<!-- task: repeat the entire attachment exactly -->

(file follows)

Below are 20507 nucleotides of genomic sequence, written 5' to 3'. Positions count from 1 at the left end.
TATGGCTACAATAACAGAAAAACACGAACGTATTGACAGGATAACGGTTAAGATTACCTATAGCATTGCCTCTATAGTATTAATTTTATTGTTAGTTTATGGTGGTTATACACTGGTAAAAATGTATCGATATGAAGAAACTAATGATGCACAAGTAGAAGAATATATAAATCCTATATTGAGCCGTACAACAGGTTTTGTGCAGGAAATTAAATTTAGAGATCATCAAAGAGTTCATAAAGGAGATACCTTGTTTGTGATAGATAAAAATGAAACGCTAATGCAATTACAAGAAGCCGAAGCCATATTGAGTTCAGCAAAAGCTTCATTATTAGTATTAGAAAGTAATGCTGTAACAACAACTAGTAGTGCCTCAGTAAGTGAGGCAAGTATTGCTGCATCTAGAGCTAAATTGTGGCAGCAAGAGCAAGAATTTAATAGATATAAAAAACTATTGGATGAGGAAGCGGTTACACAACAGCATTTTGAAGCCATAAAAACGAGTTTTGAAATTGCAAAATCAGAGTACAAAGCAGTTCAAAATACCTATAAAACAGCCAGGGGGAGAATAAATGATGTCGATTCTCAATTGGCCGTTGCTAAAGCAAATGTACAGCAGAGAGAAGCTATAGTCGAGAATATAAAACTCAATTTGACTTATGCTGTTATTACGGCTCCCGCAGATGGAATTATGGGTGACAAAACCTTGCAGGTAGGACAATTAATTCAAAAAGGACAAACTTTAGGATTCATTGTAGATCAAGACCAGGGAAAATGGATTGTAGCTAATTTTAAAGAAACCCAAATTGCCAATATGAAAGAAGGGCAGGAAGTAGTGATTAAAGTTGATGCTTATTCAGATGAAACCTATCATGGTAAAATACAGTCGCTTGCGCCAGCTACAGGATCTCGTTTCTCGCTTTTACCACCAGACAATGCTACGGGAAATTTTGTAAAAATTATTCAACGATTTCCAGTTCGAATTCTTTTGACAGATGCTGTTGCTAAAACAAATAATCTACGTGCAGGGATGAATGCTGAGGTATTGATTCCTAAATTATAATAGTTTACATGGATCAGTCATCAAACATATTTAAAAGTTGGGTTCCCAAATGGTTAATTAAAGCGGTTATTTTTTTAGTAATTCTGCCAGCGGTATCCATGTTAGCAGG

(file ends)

Below are 20507 nucleotides of genomic sequence, written 5' to 3'. Positions count from 1 at the left end.
TATGGCTACAATAACAGAAAAACACGAACGTATTGACAGGATAACGGTTAAGATTACCTATAGCATTGCCTCTATAGTATTAATTTTATTGTTAGTTTATGGTGGTTATACACTGGTAAAAATGTATCGATATGAAGAAACTAATGATGCACAAGTAGAAGAATATATAAATCCTATATTGAGCCGTACAACAGGTTTTGTGCAGGAAATTAAATTTAGAGATCATCAAAGAGTTCATAAAGGAGATACCTTGTTTGTGATAGATAAAAATGAAACGCTAATGCAATTACAAGAAGCCGAAGCCATATTGAGTTCAGCAAAAGCTTCATTATTAGTATTAGAAAGTAATGCTGTAACAACAACTAGTAGTGCCTCAGTAAGTGAGGCAAGTATTGCTGCATCTAGAGCTAAATTGTGGCAGCAAGAGCAAGAATTTAATAGATATAAAAAACTATTGGATGAGGAAGCGGTTACACAACAGCATTTTGAAGCCATAAAAACGAGTTTTGAAATTGCAAAATCAGAGTACAAAGCAGTTCAAAATACCTATAAAACAGCCAGGGGGAGAATAAATGATGTCGATTCTCAATTGGCCGTTGCTAAAGCAAATGTACAGCAGAGAGAAGCTATAGTCGAGAATATAAAACTCAATTTGACTTATGCTGTTATTACGGCTCCCGCAGATGGAATTATGGGTGACAAAACCTTGCAGGTAGGACAATTAATTCAAAAAGGACAAACTTTAGGATTCATTGTAGATCAAGACCAGGGAAAATGGATTGTAGCTAATTTTAAAGAAACCCAAATTGCCAATATGAAAGAAGGGCAGGAAGTAGTGATTAAAGTTGATGCTTATTCAGATGAAACCTATCATGGTAAAATACAGTCGCTTGCGCCAGCTACAGGATCTCGTTTCTCGCTTTTACCACCAGACAATGCTACGGGAAATTTTGTAAAAATTATTCAACGATTTCCAGTTCGAATTCTTTTGACAGATGCTGTTGCTAAAACAAATAATCTACGTGCAGGGATGAATGCTGAGGTATTGATTCCTAAATTATAATAGTTTACATGGATCAGTCATCAAACATATTTAAAAGTTGGGTTCCCAAATGGTTAATTAAAGCGGTTATTTTTTTAGTAATTCTGCCAGCGGTATCCATGTTAGCAGG